Delaware may be the second smallest state in the US, but it's had some big problems with its drug testing lab. A scandal in 2014 revealed that employees at the state's Controlled Substances Lab were stealing drug evidence. The lab was shut down after it was found to be riddled with "systemic failures" including mismanagement, nonexistent security, and bumbling incompetence.
The fallout from that scandal continues as this week Jermaine Dollard, a man convicted in 2012 of supplying cocaine to a Kent County distribution ring, is free and suing the state along with several of its current and former employees. The reason for his lawsuit is that the evidence in his case—alleged to be two kilograms of cocaine—was recently retested (or tested for the first time, as no one is sure it was ever really tested before) and found to be powdered sugar.
So far, Dollard is the only person to have a conviction reversed thanks to the drug lab scandal. But now others are sure to follow suit; defense attorneys throughout the state have filed hundreds of motions asking for drug offenders' charges to be dropped.
Dollard was convicted as part of a crackdown on a drug ring involving 13 other co-defendants. He had a long rap sheet and was originally connected to the drug ring based on wiretap evidence that he was selling cocaine to low-level dealers. In June of 2012, police stopped his Honda Accord, searched the vehicle, and found a "secret compartment" with two tightly-wrapped bricks of white powder.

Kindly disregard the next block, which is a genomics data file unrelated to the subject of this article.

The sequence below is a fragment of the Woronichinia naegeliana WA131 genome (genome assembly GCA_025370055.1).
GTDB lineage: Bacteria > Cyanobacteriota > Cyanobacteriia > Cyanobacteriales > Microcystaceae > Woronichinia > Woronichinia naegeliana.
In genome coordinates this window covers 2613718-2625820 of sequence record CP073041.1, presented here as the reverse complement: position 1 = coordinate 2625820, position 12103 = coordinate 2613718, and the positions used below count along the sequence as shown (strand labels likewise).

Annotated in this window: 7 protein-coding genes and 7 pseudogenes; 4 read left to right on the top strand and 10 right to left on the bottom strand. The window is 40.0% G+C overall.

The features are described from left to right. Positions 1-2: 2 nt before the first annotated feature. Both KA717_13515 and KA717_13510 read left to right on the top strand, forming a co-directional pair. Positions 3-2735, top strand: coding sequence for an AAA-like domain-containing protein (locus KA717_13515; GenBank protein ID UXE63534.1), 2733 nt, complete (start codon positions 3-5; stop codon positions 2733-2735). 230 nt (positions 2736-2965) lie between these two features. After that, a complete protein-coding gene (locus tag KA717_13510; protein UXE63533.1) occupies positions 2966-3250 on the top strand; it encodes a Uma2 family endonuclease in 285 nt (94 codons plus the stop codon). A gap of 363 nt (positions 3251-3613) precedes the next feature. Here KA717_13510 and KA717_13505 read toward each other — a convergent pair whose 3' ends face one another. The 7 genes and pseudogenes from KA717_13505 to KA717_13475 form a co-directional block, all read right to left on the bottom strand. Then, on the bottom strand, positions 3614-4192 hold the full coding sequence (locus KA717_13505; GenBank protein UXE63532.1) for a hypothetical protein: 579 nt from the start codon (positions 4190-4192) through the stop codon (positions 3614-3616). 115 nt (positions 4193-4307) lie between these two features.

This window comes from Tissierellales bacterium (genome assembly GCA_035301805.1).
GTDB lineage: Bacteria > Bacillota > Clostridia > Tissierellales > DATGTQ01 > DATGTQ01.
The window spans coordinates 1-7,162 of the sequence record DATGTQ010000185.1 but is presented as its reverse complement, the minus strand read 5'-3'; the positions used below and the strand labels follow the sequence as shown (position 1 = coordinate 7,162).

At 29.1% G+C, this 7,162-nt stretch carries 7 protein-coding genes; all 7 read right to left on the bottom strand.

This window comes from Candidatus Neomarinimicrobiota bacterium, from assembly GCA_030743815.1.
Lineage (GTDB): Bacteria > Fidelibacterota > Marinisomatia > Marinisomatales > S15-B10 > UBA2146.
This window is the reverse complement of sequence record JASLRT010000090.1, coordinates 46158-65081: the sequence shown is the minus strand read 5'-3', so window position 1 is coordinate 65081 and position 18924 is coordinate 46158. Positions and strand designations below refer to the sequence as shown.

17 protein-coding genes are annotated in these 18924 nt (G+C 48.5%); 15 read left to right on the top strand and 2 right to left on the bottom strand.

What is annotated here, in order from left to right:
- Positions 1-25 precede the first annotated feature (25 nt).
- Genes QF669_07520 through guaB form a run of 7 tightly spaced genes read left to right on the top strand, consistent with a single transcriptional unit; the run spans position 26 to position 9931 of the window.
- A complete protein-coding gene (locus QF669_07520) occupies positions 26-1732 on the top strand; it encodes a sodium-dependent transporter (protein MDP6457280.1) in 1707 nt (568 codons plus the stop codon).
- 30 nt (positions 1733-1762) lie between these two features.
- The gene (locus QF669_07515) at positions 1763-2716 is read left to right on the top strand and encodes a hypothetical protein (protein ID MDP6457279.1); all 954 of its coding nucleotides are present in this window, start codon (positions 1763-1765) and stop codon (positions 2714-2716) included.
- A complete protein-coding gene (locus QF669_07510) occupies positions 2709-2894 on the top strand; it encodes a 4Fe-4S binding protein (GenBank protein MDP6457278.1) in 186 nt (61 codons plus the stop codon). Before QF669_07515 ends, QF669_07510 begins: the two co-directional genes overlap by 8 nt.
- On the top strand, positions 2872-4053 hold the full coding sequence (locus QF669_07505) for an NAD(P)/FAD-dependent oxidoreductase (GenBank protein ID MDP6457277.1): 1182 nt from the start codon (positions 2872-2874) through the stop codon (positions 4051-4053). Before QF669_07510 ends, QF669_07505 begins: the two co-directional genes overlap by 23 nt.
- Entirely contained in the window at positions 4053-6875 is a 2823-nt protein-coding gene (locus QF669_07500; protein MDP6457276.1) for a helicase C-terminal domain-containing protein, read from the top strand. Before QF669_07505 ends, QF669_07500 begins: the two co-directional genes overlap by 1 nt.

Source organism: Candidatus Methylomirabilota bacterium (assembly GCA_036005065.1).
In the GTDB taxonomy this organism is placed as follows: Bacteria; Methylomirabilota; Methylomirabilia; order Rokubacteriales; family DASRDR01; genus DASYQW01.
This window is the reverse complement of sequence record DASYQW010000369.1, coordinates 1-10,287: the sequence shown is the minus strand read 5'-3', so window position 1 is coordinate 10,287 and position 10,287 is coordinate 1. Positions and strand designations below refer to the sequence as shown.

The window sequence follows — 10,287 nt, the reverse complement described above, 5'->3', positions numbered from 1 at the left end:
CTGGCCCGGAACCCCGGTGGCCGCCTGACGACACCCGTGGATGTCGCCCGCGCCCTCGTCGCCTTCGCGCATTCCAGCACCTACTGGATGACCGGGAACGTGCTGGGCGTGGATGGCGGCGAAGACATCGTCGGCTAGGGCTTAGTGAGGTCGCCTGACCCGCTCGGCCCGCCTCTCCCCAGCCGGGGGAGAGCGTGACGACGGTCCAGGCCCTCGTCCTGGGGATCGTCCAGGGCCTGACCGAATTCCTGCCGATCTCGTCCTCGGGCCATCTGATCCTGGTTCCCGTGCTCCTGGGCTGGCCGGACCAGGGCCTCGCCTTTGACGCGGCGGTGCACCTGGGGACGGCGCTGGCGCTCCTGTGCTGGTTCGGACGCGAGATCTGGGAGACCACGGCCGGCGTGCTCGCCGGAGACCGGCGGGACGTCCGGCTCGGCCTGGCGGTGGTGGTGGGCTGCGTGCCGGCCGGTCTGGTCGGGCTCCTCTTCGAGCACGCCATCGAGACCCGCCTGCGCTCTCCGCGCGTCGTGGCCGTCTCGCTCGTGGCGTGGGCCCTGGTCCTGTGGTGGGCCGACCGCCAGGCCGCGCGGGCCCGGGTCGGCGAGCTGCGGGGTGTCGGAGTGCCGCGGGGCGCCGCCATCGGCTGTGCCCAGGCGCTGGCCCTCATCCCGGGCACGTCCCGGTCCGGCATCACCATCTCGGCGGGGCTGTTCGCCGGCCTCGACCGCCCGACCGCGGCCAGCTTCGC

As required, the bricks were sent to the Controlled Substances Laboratory of Delaware's Chief Medical Examiner. The lab's test results supposedly found the bricks to be two kilograms (4.4 pounds) of cocaine, valued at around $88,000. Dollard was convicted and sentenced to 20 years in prison.
When the drug lab scandal broke, Dollard's attorney, had a bright idea. Why not get the alleged cocaine in his case to be retested? So he did. And guess what? Sugar can't keep you in jail, so Dollard was set free. Now Dollard is suing the state for putting him through the misery of two years of imprisonment—all for a couple of pounds of sugar.
Dollard's lawsuit claims that employees of the state of Delaware may have planted, manipulated, or stolen the evidence in his case, resulting in his original conviction. Or, they might not have even tested the evidence in the first place. Dollard's complaint says, "As a result of some or all of these actions, Mr. Dollard was wrongfully convicted of crimes for which he was sentenced and served nearly two years of incarceration."
No one can explain why Dollard was carrying two wrapped bricks of powdered sugar in a secret compartment in his car—but they don't have to. Transporting sugar is legal in Delaware. At this point, no one can prove that Dollard transported cocaine because the evidence in the lab that is linked to his case won't get anyone high.
But it will make quite a nice cake.